Julian Rumsey House
Life Span: 1849-1871
Location: NE Corner Rush and Huron streets
Julian Rumsey House
NE Corner Rush and Huron Streets
History of Chicago, A. T. Andreas, 1884
When Julian S. Rumsey parted from Mayor Mason, as has been related, he hastened to his home, on the northeast corner of Cass and Huron streets. He did not think of partaking of breakfast, to which he had a few minutes before invited the Mayor, for he found his house in danger. His daughters, appreciating the situation, had already obtained the garden-hose and were engaged wetting the house and grounds The fire was then in sight although several block away, Mr. Rumsey instantly prepared for flight. The fatal delusion which characterized so many persons-the belief that their own property would be spared did not possess him. He had taken from his office some $40,000 in grain receipts. These papers, together with silverware, were packed in baskets and placed in the daughter’s phaeton. A fine oil portrait of the late Hon. John Bice Turner, Mrs. Rumsey’s father, was also deposited in the carriage, and this valuable load was driven in safety to the West Side. Meanwhile, the fire advanced northward. Blazing joists went whirling overhead, like monster chain-shot from an infernal battery. A glance toward the south revealed a wall of solid fire. In spite of Mr. Rumsey’s wise and deliberate preparation, his family barely had time to escape alive, rushing through the rear doors, into Cass Street, when the flames descended on their beloved home. The flying party undertook to go west, along Huron Street, but the tempest drove them to the northward. They were nearly suffocated with the gases which the heat so rapidly and disastrously generated. To reach Chicago Avenue seemed impossible. As Mr. Rumsey says, “It was like going through fire itself.” How they escaped death is still a marvel to them. But even in the midst of perils such as these, there are incidents full of unconscious humor. Just before they were driven from the house, one of the daughters, then seven years old, decided not to soil the fine dress she had on, and hastily exchanged it for a commoner one, leaving the childish prize to burn in the closet. Another, but five years old, seized a small Swiss clock, and bore it safely away. That memento of the night of terror is still retained by the young lady. Mr. Rumsey’s personal experiences are illustrative of one phase of the great disaster. He quitted his home so suddenly, on being aroused by the alarm, that he left his watch under his pillow. Subsequently his son, George D. Rumsey, found the timepiece in the ruins. The hands were set, fused by the intense heat, at 3:30, indicating the time when the flames devoured his house.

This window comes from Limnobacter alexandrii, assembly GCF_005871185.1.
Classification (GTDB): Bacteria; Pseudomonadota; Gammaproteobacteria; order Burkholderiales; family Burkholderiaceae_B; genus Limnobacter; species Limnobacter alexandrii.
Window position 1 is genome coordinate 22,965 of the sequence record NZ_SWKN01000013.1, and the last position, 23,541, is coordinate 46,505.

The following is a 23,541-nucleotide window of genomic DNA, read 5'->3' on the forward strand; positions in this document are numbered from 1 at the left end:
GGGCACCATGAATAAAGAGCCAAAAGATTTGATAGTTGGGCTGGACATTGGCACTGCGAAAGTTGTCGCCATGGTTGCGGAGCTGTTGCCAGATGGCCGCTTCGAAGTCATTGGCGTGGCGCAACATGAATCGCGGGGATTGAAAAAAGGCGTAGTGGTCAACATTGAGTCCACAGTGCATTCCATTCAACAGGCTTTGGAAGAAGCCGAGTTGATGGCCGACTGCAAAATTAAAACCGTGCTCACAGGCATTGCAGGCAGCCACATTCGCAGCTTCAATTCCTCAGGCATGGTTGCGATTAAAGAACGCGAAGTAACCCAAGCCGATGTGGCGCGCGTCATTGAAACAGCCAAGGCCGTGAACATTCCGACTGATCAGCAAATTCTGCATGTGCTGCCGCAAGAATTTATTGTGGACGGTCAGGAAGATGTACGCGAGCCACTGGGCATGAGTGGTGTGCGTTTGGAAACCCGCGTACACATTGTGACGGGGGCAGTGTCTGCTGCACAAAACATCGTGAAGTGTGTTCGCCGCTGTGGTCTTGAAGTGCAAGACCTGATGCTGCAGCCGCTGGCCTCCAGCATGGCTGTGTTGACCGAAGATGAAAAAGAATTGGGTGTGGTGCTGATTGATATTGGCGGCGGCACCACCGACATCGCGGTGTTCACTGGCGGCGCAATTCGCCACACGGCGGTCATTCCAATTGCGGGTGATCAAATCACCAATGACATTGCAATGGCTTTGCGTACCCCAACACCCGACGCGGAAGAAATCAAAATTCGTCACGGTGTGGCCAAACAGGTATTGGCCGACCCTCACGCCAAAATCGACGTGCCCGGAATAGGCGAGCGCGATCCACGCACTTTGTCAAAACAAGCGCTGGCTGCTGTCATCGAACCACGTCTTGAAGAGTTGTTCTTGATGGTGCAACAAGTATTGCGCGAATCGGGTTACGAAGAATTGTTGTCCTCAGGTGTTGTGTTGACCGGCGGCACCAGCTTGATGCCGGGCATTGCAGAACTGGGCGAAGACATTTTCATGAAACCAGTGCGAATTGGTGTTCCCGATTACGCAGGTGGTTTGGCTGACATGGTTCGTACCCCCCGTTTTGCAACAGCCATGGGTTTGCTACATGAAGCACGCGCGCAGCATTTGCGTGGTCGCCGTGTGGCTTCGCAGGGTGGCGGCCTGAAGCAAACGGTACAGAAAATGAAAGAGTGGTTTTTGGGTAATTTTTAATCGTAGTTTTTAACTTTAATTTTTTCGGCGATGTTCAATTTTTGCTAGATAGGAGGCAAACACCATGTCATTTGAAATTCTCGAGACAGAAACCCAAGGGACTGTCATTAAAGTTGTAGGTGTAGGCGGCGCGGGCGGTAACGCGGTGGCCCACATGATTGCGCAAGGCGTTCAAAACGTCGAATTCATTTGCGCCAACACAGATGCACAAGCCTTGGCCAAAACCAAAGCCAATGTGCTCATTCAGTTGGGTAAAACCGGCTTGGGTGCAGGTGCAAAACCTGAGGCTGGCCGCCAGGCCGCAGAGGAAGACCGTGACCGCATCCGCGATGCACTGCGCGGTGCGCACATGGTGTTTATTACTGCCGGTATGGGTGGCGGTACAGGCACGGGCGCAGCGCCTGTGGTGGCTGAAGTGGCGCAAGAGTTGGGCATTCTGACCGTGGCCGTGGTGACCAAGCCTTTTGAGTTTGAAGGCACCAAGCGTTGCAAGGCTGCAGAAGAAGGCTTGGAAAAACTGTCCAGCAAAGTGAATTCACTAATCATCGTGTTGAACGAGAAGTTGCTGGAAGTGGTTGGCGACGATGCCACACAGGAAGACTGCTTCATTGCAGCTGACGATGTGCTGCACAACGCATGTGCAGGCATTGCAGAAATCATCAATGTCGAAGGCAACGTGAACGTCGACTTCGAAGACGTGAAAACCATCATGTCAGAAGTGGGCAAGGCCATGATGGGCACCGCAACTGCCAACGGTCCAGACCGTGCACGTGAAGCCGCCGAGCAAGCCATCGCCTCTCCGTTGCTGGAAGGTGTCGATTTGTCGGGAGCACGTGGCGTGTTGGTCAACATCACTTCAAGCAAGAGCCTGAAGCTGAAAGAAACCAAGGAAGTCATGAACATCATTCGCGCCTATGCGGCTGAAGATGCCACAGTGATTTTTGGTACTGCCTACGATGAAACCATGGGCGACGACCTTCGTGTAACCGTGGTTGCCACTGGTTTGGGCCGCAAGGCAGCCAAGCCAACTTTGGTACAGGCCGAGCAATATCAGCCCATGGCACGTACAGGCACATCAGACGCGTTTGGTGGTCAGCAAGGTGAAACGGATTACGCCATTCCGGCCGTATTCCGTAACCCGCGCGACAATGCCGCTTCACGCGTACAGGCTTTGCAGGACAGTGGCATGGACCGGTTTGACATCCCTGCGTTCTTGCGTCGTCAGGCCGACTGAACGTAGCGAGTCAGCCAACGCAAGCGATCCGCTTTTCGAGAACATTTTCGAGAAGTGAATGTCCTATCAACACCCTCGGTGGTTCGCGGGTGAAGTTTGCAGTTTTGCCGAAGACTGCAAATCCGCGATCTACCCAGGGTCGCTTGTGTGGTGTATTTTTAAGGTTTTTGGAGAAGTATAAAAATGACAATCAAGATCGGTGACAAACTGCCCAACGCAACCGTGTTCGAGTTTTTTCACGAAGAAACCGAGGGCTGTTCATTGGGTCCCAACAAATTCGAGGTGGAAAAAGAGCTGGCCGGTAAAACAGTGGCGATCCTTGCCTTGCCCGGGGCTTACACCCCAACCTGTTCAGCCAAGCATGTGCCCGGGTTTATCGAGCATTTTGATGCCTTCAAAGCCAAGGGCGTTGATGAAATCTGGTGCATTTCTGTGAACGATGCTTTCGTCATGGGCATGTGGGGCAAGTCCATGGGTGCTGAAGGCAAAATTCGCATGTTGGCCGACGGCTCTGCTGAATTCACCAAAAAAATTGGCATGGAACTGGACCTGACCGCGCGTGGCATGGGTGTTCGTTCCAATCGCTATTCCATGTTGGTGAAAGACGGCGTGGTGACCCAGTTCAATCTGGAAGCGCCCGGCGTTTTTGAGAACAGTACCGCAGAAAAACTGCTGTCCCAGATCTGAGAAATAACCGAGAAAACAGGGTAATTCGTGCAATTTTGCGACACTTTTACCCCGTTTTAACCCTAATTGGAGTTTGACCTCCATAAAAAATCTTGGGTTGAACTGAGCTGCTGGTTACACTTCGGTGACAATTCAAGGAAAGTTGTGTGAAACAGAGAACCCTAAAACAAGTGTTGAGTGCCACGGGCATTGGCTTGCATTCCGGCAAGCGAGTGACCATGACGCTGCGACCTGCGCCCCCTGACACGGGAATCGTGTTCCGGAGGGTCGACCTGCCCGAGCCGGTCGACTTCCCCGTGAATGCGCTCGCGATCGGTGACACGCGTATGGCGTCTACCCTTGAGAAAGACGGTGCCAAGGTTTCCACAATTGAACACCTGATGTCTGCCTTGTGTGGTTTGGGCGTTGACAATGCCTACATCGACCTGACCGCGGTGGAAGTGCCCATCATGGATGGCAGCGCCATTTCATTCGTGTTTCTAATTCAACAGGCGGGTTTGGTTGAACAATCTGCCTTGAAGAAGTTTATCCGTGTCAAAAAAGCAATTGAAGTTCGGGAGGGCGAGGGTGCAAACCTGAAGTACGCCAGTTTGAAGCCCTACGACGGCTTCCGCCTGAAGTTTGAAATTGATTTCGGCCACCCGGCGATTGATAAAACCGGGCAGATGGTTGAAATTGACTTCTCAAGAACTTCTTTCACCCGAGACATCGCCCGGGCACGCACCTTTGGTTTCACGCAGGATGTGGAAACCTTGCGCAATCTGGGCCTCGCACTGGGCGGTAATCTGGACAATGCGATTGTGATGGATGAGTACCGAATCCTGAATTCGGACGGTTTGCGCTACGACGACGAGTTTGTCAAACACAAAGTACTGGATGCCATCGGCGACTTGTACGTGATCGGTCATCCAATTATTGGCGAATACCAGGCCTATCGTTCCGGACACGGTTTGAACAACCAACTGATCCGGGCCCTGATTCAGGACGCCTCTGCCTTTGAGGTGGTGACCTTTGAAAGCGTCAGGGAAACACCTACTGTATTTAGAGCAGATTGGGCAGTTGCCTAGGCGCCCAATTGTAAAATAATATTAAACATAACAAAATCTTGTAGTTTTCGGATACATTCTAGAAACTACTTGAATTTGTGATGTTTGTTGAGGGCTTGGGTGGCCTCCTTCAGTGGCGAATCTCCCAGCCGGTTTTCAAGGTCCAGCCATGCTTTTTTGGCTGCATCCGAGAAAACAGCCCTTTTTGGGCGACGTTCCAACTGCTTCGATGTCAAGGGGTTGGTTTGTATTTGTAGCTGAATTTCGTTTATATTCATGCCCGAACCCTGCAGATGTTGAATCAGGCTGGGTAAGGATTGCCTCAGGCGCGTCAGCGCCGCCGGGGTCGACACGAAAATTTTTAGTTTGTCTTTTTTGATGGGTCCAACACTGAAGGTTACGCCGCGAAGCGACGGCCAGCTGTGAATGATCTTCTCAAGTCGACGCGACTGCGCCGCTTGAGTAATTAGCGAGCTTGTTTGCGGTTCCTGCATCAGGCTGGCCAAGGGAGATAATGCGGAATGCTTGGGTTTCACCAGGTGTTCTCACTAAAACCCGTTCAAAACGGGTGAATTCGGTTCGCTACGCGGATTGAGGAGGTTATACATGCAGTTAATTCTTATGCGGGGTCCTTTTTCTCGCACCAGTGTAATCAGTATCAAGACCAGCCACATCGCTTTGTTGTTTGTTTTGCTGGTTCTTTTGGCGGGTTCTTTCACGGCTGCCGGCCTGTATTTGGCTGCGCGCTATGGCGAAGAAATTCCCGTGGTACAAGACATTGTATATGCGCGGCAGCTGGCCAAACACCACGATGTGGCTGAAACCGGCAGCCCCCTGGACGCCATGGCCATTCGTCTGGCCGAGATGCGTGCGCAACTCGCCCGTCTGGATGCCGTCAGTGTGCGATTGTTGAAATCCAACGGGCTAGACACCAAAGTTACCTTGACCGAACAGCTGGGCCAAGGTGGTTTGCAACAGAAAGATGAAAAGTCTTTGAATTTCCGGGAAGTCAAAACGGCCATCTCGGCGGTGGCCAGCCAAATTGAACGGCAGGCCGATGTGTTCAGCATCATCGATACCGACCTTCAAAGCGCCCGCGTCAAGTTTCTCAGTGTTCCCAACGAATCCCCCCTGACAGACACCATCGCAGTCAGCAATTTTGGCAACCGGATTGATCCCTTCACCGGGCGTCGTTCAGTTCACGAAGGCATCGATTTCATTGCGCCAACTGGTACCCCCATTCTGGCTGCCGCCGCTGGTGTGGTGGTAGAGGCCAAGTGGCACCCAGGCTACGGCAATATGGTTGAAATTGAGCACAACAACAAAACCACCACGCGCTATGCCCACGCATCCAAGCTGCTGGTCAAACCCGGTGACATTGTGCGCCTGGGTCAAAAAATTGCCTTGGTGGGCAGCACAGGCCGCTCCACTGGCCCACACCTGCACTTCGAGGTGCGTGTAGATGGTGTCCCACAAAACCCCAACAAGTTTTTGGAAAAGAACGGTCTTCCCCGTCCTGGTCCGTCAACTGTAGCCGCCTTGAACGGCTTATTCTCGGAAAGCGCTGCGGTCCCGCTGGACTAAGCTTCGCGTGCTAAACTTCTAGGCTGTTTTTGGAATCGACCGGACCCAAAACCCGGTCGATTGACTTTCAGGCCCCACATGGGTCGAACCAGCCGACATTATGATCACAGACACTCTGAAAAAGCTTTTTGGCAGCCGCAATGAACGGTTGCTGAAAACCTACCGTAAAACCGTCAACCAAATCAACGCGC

Julian Rumsey House Ruins